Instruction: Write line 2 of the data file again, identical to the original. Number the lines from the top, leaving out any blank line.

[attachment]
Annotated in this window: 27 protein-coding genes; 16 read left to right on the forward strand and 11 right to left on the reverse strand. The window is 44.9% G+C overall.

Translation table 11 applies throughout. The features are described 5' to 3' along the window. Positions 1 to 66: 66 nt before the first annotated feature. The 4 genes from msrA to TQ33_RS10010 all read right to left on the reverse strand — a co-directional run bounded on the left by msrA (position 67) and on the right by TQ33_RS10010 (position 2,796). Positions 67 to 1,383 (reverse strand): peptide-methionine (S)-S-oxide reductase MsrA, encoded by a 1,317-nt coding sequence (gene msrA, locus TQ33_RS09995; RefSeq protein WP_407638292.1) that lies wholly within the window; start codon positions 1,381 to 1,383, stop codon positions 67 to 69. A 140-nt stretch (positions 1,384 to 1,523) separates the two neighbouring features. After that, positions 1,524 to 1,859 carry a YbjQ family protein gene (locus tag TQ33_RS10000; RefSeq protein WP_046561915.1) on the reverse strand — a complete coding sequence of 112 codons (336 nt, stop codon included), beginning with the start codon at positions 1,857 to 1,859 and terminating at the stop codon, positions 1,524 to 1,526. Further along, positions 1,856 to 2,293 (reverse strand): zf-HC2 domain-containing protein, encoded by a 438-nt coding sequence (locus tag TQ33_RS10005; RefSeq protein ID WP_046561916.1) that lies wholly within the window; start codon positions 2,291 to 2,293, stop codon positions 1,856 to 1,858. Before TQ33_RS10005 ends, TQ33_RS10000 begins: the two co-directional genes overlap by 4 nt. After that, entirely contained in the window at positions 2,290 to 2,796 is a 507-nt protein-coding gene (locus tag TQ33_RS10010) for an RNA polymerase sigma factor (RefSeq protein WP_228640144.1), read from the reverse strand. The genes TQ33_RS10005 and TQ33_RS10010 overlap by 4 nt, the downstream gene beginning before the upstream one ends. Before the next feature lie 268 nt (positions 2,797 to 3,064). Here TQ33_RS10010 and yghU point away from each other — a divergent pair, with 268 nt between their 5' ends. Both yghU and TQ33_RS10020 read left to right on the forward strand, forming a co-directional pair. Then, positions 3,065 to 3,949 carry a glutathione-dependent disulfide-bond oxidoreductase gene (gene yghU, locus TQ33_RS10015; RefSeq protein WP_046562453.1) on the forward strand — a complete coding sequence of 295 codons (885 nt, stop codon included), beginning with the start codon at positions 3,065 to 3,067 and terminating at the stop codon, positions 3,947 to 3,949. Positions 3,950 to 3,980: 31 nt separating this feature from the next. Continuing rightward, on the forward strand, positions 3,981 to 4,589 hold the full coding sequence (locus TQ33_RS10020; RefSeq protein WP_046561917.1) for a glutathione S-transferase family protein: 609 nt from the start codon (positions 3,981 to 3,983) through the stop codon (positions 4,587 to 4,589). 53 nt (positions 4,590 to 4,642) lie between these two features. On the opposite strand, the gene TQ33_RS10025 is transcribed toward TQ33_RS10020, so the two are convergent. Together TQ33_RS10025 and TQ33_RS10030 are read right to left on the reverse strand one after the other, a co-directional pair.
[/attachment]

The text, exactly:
Translation table 11 applies throughout. The features are described 5' to 3' along the window. Positions 1 to 66: 66 nt before the first annotated feature. The 4 genes from msrA to TQ33_RS10010 all read right to left on the reverse strand — a co-directional run bounded on the left by msrA (position 67) and on the right by TQ33_RS10010 (position 2,796). Positions 67 to 1,383 (reverse strand): peptide-methionine (S)-S-oxide reductase MsrA, encoded by a 1,317-nt coding sequence (gene msrA, locus TQ33_RS09995; RefSeq protein WP_407638292.1) that lies wholly within the window; start codon positions 1,381 to 1,383, stop codon positions 67 to 69. A 140-nt stretch (positions 1,384 to 1,523) separates the two neighbouring features. After that, positions 1,524 to 1,859 carry a YbjQ family protein gene (locus tag TQ33_RS10000; RefSeq protein WP_046561915.1) on the reverse strand — a complete coding sequence of 112 codons (336 nt, stop codon included), beginning with the start codon at positions 1,857 to 1,859 and terminating at the stop codon, positions 1,524 to 1,526. Further along, positions 1,856 to 2,293 (reverse strand): zf-HC2 domain-containing protein, encoded by a 438-nt coding sequence (locus tag TQ33_RS10005; RefSeq protein ID WP_046561916.1) that lies wholly within the window; start codon positions 2,291 to 2,293, stop codon positions 1,856 to 1,858. Before TQ33_RS10005 ends, TQ33_RS10000 begins: the two co-directional genes overlap by 4 nt. After that, entirely contained in the window at positions 2,290 to 2,796 is a 507-nt protein-coding gene (locus tag TQ33_RS10010) for an RNA polymerase sigma factor (RefSeq protein WP_228640144.1), read from the reverse strand. The genes TQ33_RS10005 and TQ33_RS10010 overlap by 4 nt, the downstream gene beginning before the upstream one ends. Before the next feature lie 268 nt (positions 2,797 to 3,064). Here TQ33_RS10010 and yghU point away from each other — a divergent pair, with 268 nt between their 5' ends. Both yghU and TQ33_RS10020 read left to right on the forward strand, forming a co-directional pair. Then, positions 3,065 to 3,949 carry a glutathione-dependent disulfide-bond oxidoreductase gene (gene yghU, locus TQ33_RS10015; RefSeq protein WP_046562453.1) on the forward strand — a complete coding sequence of 295 codons (885 nt, stop codon included), beginning with the start codon at positions 3,065 to 3,067 and terminating at the stop codon, positions 3,947 to 3,949. Positions 3,950 to 3,980: 31 nt separating this feature from the next. Continuing rightward, on the forward strand, positions 3,981 to 4,589 hold the full coding sequence (locus TQ33_RS10020; RefSeq protein WP_046561917.1) for a glutathione S-transferase family protein: 609 nt from the start codon (positions 3,981 to 3,983) through the stop codon (positions 4,587 to 4,589). 53 nt (positions 4,590 to 4,642) lie between these two features. On the opposite strand, the gene TQ33_RS10025 is transcribed toward TQ33_RS10020, so the two are convergent. Together TQ33_RS10025 and TQ33_RS10030 are read right to left on the reverse strand one after the other, a co-directional pair.